French helmet manufacturer Shark is perhaps best known for producing premium helmets used by famous racers like three-time MotoGP world champion Jorge Lorenzo and two-time Moto2 world champion and MotoGP racer Johann Zarco. With a proven track record like theirs, Shark has become the helmet brand of choice for many riders around the world.
Here in the Philippines, the quality and safety that come with helmets like those from Shark tend to be associated with a premium price tag. That’s not always the case, though, as Shark offers the DNA, high build quality, and rigorously tested safety of their range-topping models in a reasonably-priced helmet.
Meet the Shark Ridill: a do-it-all full-face helmet that offers high quality and safety without a hefty price tag. Is this entry-level model a good reason to choose a premium brand over more budget-oriented options? We picked one up from Bikerbox to find out.
As far as shell designs go, the Ridill sports a no-frills, inoffensive design that’s characteristic of most street/sport-oriented full-face helmets. The polycarbonate shell does have sculpted lines and edges that give it a cool, mildly aggressive look.
The one we got sports the Stratom graphic, a racy-looking matte finish made up of white, red, and black. This colorway makes the helmet look more visible than the plain black. Coincidentally (or not), this color happens to match my personal motorcycle pretty well.
Quality-wise, the Ridill looks and feels well-made, with the kind of fit and finish one would expect from a manufacturer like Shark. Little details like the shark logo on the micrometric fastener and visor quick-release are a nice touch, and drive home how confident the brand is in its entry-level helmet.
Shark’s reputation for quality and comfort is well-deserved, as the Ridill feels very well-padded right out of the box. The one we got is the updated 1.2 model with revised lining and padding. Comfortably snug and without any uncomfortable pressure points, the Ridill is a pleasant helmet to wear. Meant for an intermediate oval head shape, the Ridill feels just right on my oval-ish head, and doesn’t fold my ears like other helmets tend to do when I put them on. The micrometer fastener makes for a snug and customizable fit and feels quite secure when buckled in. The straps are well-padded and the fastener is easy enough to manipulate with gloved hands, but the buckle itself feels uncomfortably close to my adam’s apple.
The lining and padding in the Ridill is fully removable and washable, as well as antibacterial. Ventilation duties are taken care of by a closeable chin vent as well as two independently closeable vents on the top of the helmet. These vents are a bit small, however, and don’t really feel like they bring in a lot of air. The small vents are offset by the lack of a chin curtain, which allows for a good amount of air circulation, as well as serving to defog the visor. The lack of a chin curtain, however, also means that dust and weird smells can be pulled in with the air. Perhaps a rear exhaust port would be a good improvement for the Ridill, especially given our country’s warm weather.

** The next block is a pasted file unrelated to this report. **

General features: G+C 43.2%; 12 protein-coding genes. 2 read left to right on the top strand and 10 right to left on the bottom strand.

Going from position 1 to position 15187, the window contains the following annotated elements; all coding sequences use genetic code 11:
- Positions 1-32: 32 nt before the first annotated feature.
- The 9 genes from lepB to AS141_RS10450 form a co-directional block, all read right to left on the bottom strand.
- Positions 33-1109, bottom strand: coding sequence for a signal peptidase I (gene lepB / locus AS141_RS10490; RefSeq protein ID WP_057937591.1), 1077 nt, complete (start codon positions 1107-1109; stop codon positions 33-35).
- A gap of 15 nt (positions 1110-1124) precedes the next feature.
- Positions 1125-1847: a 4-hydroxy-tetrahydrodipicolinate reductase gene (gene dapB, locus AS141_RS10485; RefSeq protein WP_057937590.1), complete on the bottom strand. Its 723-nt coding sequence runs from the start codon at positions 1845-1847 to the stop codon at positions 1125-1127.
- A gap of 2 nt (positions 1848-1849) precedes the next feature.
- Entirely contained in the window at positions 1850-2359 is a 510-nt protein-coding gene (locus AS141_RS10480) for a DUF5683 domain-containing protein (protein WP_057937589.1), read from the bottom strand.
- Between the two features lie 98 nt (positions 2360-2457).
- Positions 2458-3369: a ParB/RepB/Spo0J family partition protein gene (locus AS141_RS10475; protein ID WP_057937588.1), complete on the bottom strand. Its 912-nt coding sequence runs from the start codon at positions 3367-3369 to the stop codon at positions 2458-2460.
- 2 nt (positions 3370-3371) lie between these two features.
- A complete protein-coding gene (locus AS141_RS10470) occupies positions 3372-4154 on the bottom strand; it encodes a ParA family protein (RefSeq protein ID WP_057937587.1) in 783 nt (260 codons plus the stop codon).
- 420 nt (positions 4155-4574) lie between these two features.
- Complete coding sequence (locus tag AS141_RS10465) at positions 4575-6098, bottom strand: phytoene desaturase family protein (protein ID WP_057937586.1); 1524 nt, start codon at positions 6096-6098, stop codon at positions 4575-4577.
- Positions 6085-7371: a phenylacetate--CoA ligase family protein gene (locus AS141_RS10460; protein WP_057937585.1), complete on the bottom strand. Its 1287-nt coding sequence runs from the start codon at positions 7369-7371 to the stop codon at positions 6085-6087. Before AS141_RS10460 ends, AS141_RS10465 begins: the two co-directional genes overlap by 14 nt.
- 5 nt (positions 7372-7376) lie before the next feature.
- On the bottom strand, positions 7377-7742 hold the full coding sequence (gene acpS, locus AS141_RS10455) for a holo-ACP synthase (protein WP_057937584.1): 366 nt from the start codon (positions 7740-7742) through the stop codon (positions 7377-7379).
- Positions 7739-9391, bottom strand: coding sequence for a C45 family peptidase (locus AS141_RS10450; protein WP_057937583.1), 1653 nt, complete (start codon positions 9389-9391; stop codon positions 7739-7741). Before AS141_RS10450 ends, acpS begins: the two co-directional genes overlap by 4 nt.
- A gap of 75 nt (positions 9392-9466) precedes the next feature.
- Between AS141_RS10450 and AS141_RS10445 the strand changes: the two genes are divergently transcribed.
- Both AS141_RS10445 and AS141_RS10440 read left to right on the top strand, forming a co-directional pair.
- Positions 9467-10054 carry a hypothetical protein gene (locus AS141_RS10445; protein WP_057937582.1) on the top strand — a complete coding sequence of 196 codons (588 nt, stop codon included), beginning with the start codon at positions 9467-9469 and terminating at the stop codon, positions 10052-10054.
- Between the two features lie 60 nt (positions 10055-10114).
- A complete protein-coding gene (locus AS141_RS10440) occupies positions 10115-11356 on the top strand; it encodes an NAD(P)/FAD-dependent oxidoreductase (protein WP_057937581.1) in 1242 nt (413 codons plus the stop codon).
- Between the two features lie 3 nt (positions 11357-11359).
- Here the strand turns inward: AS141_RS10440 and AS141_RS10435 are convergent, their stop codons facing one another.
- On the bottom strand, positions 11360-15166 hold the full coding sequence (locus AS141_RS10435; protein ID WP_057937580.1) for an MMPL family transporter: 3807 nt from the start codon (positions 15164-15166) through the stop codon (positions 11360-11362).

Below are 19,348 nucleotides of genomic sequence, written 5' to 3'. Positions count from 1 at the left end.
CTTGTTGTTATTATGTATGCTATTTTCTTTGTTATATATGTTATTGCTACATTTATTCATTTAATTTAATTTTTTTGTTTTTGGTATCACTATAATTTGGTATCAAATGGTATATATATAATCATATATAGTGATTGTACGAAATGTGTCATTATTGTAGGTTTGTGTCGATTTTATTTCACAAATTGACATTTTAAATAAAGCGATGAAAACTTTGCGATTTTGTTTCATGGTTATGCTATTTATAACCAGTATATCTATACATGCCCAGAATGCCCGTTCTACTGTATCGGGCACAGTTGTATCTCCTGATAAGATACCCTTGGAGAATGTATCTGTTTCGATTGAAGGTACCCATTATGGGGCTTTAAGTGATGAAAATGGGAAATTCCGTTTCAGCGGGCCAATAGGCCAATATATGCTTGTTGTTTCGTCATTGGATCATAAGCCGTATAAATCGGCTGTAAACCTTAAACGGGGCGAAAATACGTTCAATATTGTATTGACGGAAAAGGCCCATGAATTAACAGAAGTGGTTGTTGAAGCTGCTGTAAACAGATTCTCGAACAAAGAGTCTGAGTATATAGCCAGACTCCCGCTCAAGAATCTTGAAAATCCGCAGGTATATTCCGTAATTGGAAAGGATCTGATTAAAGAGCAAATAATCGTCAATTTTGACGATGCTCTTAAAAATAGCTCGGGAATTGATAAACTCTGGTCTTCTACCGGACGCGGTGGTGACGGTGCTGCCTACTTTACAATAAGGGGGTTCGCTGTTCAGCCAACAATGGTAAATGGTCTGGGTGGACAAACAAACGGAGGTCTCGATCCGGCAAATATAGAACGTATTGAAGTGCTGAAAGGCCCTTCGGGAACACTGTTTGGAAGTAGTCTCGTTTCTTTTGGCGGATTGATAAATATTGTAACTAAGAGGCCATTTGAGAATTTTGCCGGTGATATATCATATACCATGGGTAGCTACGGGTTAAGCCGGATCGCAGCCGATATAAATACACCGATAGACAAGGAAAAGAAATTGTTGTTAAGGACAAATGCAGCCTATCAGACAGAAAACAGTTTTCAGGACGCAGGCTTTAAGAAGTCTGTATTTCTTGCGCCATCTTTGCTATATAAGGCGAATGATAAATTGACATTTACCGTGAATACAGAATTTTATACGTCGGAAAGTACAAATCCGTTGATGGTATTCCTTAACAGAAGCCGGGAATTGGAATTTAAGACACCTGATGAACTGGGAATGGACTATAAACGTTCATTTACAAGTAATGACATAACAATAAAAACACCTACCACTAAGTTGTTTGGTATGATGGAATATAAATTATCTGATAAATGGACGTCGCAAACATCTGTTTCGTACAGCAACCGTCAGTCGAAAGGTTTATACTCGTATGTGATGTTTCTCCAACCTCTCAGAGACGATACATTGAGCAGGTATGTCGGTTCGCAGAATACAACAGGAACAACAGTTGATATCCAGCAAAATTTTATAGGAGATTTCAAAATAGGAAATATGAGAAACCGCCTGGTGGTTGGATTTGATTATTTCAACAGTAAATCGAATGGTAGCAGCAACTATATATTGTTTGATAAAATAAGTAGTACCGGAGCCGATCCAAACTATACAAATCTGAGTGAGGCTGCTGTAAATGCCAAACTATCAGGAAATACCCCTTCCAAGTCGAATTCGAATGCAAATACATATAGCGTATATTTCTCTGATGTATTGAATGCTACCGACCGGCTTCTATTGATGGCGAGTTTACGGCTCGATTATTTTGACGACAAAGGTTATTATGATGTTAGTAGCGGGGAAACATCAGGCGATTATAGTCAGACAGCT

The medium Ridill weighs in at 1.5kg, which is pretty average for the full-face category. It’s not the lightest helmet around, but one of the ways Shark gets prices down without compromising safety is by using a polycarbonate shell, which isn’t as light as pricier materials like carbon fiber.
Shark helmets proudly display a SHARP (Safety Helmet Assessment and Rating Program) sticker on the visor which shows how well that particular helmet did in the UK government’s independent helmet testing. The Ridill got four-star rating, which is comforting to know when you’re trusting the helmet with your life.
Oddly enough, stickers bearing the necessary safety certifications can’t be found on the helmet, with only a size sticker and an ICC sticker present on the back. According to the Shark website, however, all their helmets meet or exceed current safety standards, including DOT certification from the US, as well as an ECE rating from Europe.
The entry-level Ridill has similar features with its pricier siblings, such as a scratch-proof, Pinlock-ready visor, which is clear and free of any visual distortion. A Pinlock insert is not included, though, and the open/close tab is only on the left side. There is also a retractable sun visor, which is dark enough for sunny afternoons, and drops down far enough to fully shield your eyes.
An easy-release visor system makes for quick shield changes, as well as easier cleaning. Riders who wear glasses can take advantage of the Shark Easy Fit system, which essentially means there’s enough space to comfortably wear glasses.
Another welcome addition is a reflective insert on the rear padding, which is visible when the rider is tucked over a bit and adds a bit more reflectivity to the helmet. Shark also claims that all its helmets, the Ridill included, are ready to accept the proprietary Sharktooth communication system, as well as most other communicators. I didn’t really notice any speaker cutouts inside the Ridill, so installing a communicator in one could mean that the speakers might be pressed uncomfortably against your ears.
At this price point, the Shark Ridill makes a very convincing argument for choosing a higher-end helmet brand. For a fraction of the price, the Ridill manages to offer much of the same safety, comfort, and features. The Ridill is more than up to par for daily commuting, and has the makings of a great sport/sport-touring helmet. It has its flaws, but it is a very good choice for a versatile full-face cover.
SPECS: Shark Ridill 1.2
Price: P8,900-P10,900 (Depending on graphics)
Weight: 1,500 grams/3.3lbs (Medium)